IL-4 and IL-13 are important in the development of Type 2 inflammation and its downstream effects.1-3
Multiple cell types that express IL-4Rα (eg, mast cells, eosinophils, macrophages, lymphocytes, epithelial cells) and inflammatory mediators (eg, histamine, eicosanoids, leukotrienes, cytokines, chemokines) are involved in Type 2 inflammation.1
Inhibits IL-4 and IL-13 cytokine‑induced responses, including the release of1:
The first treatment of its kind to target IL-4 and IL-13 receptor signaling1
Atopic dermatitis, or AD, is a chronic inflammatory skin disease that leads to dry, scaly, itchy skin and eczematous lesions. Moderate-to-severe AD is a potentially debilitating disease. The pathophysiology of AD is complex and multifactorial, involving immune and epidermal barrier components influenced by genetic and environmental factors. Patients with AD have a mix of lesional and nonlesional skin.
Although normal-looking, nonlesional skin has persistent underlying inflammation due to activation of the immune system. In patients with AD, there are 2 main converging pathophysiological features: increased skin inflammation coupled with abnormalities of epidermal barrier structures and function.
Antigens are recognized by resident cells such as Langerhans cells and innate lymphoid Type 2 cells and are presented to T cells in the skin and in lymph nodes driving immune inflammatory response in AD. This results in the initiation of a Type 2 including Th2, immune response, such as IL-4, IL-13, and IL-31 release of chemokines. Cytokines that were historically known as Th2 cytokines, such as IL-4 and IL-13, are also produced by other cell types, including ILC2s, eosinophils, mast cells, basophils, and macrophages and are thus now known as Type 2 cytokines.
In the acute phase of lesion development there is an increase in T cells and continued release of the Type 2 cytokines IL-4 and IL-13, along with other cytokines and chemokines that promote inflammation. As the lesion progresses due to chronic disease, there is persistent Type 2, including Th2, signaling.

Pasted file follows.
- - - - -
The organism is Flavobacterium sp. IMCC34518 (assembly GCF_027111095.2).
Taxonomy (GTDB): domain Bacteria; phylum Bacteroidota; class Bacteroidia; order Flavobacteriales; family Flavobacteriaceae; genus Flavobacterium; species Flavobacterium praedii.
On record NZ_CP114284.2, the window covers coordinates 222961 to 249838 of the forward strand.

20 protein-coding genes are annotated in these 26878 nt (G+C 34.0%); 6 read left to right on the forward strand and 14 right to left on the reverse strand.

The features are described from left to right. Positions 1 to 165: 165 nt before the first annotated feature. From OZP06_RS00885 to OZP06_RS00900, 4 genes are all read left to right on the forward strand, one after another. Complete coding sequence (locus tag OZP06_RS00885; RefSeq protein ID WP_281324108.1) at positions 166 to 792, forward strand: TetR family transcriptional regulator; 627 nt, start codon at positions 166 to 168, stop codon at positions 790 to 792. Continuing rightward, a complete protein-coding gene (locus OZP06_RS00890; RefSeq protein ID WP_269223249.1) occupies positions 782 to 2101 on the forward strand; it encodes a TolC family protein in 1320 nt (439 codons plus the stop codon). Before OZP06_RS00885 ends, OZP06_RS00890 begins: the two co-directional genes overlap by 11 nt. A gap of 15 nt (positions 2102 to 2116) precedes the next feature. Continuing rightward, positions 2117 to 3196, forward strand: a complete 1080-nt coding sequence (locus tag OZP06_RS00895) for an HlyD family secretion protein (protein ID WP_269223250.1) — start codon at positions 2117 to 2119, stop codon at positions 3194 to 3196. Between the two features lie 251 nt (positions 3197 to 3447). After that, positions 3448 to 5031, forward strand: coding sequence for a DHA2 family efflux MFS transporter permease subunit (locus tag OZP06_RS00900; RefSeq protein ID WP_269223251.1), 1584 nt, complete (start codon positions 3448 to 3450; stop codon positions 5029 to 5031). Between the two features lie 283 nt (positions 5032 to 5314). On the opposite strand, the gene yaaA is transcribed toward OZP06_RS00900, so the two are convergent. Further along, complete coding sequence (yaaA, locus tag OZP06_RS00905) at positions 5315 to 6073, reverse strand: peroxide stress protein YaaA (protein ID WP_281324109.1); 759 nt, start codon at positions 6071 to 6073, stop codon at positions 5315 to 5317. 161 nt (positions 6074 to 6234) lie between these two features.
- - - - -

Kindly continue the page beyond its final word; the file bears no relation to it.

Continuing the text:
IL-4 and IL-13 are cytokines involved in the development of AD and play roles in the regulation of the immune response. IL-4 and IL-13 signal mainly through 2 receptor complexes.
The Type I receptor, consisting of IL-4Rα and γ-chain subunits, only binds IL-4. The Type II receptor, consisting of IL-4Rα and IL-13Rα1 subunits, is the primary receptor for IL-13 but also binds IL-4. In AD, increased levels of IL-4 and IL-13 lead to amplified signaling of Type 2 cytokines and chemokines and activation of subsequent proinflammatory signaling pathways.
Dupilumab is a human monoclonal antibody that binds specifically to the IL-4Rα subunit of the receptor complexes for IL-4 and IL-13, two Type 2 cytokines that play roles in the pathogenesis of AD. Dupilumab inhibits IL-4 signaling via the Type I receptor and both IL-4 and IL-13 signaling through the Type II receptor resulting in decreased IL-4 and IL-13 cytokine-induced responses, including the release of proinflammatory cytokines, chemokines, and IgE.